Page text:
On 31 July 2023, the European Commission published the first set of the European sustainability reporting standards (ESRS). This is the first big step towards the implementation of the Corporate Sustainability Reporting Directive (CSRD), which came into force in January 2023. The CSRD calls for uniform and binding EU standards for sustainability reporting to be introduced through delegated acts. Now the Commission has published the first set of cross-sector regulations and has released a  Q&A, dated 31 July 2023, with a range of background information. Sector-specific regulations and standards for SMEs and companies from third countries will follow in further sets to be released by June 2024.

The following article provides an overview of the ESRS and the consequences the regulations will have on the implementation of the sustainable finance regulatory package.

Who must apply the first set of the ESRS

The first set of the ESRS will initially apply to large publicly traded companies with more than 500 employees, certain financial institutions and insurance companies that are currently required to report under the Non-Financial Reporting Directive (NFRD) and will be required to report under the CSRD, starting in the 2024 financial year. For all other companies subject to the CSRD, the ESRS will gradually become applicable. As of the 2025 financial report, the new reporting standards will also apply to all other large companies. Beginning with the 2026 financial report, publicly traded SMEs will be required to report according to separate graded standards, which are to be adopted by the Commission by the end of 2024. Alternatively, they can also opt for a deferral until 2028.

The first set of the ESRS

The first set consists of two cross-cutting standards that apply to all sustainability topics and ten topic-specific standards on Environmental, Social and Governance matters. The following graphic provides an overview:

Materiality principle as the foundation for sustainability reporting

The European Financial Reporting Agency Group (EFRAG) was commissioned to complete the technical preparation of the ESRS drafts. The final version now published by the European Commission differs significantly from the EFRAG draft. These changes are intended to reduce the burden on the companies concerned.

All ESRS standards, with the exception of ESRS 2 "General disclosures", are subject to the materiality condition. ESRS 1 implements the principle of double materiality, which is enshrined in law in the CSRD.

According to the CSRD, a sustainability issue is material and thus subject to reporting if it relates to significant actual or potential effects of the company on people or the environment (impact materiality), or if it has or can have significant financial effects on the company in the short, medium or long term (financial materiality).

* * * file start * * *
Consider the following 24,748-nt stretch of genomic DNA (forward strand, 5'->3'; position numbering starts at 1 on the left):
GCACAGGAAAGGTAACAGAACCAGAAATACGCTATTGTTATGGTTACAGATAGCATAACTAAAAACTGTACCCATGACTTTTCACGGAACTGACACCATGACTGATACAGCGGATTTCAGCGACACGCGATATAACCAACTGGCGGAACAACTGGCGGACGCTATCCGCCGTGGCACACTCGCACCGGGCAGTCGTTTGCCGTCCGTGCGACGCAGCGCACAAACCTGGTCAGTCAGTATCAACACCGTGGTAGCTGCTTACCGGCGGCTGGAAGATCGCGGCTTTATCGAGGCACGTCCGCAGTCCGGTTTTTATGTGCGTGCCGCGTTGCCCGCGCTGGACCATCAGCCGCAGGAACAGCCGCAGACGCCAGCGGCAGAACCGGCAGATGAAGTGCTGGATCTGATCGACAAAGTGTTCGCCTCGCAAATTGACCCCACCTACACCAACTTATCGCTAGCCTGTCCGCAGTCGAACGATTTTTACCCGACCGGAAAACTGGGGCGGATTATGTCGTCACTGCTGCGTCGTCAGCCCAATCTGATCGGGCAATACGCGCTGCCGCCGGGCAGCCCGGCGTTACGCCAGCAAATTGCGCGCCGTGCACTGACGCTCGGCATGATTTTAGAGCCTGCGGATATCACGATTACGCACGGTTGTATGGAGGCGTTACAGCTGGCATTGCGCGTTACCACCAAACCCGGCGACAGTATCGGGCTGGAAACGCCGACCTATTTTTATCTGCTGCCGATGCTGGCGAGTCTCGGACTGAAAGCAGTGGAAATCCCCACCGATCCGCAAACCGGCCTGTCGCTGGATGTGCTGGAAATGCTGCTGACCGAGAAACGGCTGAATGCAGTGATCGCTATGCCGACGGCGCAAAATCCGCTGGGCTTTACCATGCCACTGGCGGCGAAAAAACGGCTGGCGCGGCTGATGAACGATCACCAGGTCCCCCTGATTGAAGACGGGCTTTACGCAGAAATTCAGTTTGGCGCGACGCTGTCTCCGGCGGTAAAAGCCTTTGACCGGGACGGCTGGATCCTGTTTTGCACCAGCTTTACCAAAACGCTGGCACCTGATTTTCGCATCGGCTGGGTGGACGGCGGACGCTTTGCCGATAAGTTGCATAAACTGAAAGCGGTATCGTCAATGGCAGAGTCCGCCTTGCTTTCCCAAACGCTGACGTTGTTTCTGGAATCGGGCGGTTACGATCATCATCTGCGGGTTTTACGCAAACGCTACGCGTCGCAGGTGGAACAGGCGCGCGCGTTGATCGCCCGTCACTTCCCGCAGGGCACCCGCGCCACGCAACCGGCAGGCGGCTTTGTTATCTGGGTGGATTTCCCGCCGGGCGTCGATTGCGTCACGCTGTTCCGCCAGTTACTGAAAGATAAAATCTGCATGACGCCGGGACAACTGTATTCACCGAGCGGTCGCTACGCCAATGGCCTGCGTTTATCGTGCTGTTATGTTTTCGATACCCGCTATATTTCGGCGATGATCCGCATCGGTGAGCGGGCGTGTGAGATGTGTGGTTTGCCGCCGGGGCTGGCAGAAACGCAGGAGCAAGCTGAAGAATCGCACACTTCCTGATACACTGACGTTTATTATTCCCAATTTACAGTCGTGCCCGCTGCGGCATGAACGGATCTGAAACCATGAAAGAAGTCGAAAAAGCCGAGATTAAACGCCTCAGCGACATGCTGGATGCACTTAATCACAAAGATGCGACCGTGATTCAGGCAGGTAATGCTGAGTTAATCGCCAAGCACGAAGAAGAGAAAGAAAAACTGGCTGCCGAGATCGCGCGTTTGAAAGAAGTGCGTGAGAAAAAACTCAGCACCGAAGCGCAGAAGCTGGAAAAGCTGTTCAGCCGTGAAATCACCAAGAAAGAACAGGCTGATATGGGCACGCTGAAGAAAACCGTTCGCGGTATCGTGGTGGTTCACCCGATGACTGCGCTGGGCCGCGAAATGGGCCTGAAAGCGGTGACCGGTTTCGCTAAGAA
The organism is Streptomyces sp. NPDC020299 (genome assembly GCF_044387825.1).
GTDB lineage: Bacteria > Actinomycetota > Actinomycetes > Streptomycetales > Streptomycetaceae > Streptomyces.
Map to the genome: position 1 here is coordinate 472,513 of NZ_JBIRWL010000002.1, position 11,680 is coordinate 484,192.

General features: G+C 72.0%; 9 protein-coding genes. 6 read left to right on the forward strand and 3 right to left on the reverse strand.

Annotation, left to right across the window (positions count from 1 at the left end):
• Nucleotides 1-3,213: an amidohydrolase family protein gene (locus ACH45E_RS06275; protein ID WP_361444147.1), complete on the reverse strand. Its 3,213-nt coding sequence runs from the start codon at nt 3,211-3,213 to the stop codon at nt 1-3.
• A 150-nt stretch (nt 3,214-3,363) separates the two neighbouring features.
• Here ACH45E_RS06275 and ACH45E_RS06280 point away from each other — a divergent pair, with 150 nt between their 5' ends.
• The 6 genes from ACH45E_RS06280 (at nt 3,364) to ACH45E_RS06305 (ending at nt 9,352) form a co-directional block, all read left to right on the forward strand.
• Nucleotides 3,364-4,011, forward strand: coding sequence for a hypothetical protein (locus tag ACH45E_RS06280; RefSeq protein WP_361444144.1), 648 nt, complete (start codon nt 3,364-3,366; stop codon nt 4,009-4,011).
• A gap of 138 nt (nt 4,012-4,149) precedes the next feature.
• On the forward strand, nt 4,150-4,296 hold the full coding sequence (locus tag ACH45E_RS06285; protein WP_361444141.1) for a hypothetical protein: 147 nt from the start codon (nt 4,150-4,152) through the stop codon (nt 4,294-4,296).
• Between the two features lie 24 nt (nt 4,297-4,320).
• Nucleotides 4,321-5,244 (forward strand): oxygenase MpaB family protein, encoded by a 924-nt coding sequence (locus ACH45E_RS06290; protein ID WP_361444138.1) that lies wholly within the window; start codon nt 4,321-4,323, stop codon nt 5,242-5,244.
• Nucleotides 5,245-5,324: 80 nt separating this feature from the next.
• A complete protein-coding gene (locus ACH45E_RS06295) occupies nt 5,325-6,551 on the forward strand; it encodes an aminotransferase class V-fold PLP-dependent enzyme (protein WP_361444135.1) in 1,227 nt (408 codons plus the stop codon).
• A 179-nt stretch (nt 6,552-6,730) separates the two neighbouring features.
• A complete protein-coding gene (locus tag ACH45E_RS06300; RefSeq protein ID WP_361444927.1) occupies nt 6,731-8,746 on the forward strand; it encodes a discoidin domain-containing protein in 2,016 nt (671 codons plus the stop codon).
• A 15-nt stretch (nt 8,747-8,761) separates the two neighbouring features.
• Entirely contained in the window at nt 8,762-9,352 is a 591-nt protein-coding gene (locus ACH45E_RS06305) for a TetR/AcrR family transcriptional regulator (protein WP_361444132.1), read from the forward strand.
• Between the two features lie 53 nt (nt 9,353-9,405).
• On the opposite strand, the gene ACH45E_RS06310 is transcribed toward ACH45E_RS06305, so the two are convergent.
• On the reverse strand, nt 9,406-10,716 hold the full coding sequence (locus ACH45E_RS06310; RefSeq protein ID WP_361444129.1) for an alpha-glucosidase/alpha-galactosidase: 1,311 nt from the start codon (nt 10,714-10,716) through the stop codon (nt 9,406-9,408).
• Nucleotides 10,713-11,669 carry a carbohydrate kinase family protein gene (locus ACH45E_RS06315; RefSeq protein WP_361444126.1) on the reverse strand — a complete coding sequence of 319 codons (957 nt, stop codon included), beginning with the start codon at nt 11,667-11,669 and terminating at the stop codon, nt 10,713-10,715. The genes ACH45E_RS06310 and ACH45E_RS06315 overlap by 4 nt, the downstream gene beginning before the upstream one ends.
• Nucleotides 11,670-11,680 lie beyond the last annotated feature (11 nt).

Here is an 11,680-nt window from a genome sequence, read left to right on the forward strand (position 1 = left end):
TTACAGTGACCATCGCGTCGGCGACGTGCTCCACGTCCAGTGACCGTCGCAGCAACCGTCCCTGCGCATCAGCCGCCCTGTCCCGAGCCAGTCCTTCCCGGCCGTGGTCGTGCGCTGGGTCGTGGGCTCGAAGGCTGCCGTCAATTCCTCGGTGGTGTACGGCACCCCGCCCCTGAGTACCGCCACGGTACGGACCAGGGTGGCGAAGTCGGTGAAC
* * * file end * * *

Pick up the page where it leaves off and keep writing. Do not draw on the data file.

Reporting obligations in connection with the EU sustainable finance regulation

The EFRAG's drafts provided that reporting requirements in the context of EU legal texts, such as on principal adverse impact (PAI) indicators under the Sustainable Finance Disclosure Regulation (SFDR), the Benchmark Regulation or Pillar 3 requirements under the CRR, should always be considered material and must be reported.

In contrast, the Commission's drafts provide for a materiality condition. This means that companies must only report key performance indicators (KPIs) and other data on a specific sustainability topic if they are material to the company regarding either impact materiality or financial materiality. This also applies to information about PAI indicators under the SFDR, which financial market participants are obliged to disclose.

Financial associations have criticised the drafts for threatening financial market participants with a data gap – they may be required to report information on PAIs under the SFDR while target companies, citing lack of materiality, may not be required to report. The Commission argues that the CSRD provides for an external check on reporting, which includes the materiality analysis and thus ensures that material sustainability issues are reported on. In response to the criticism of the draft, an explicit statement must now be published if the information in question is related to the SFDR, Benchmark Regulation or Pillar 3 requirements under the CRR. If the company does not consider the information to be material, it must state this explicitly. It cannot simply report no information. In addition, companies must submit a spreadsheet with all these data points.

Concerns alleviated regarding reporting obligations on PAI indicators

In its Q&A, the Commission announces further specifications related to the SFDR and other subjects. In addition, it alleviates the concerns of financial market participants and financial advisors regarding the data gap mentioned above. These persons are allowed to assume that each indicator reported by a company as non-material does not contribute to the corresponding PAI indicator within the scope of the SFDR disclosures.

The European Parliament and the Council of the European Union may raise objections to the act within a period of no more than four months. If there are no objections, the act will be published in the Official Journal of the EU and will take effect.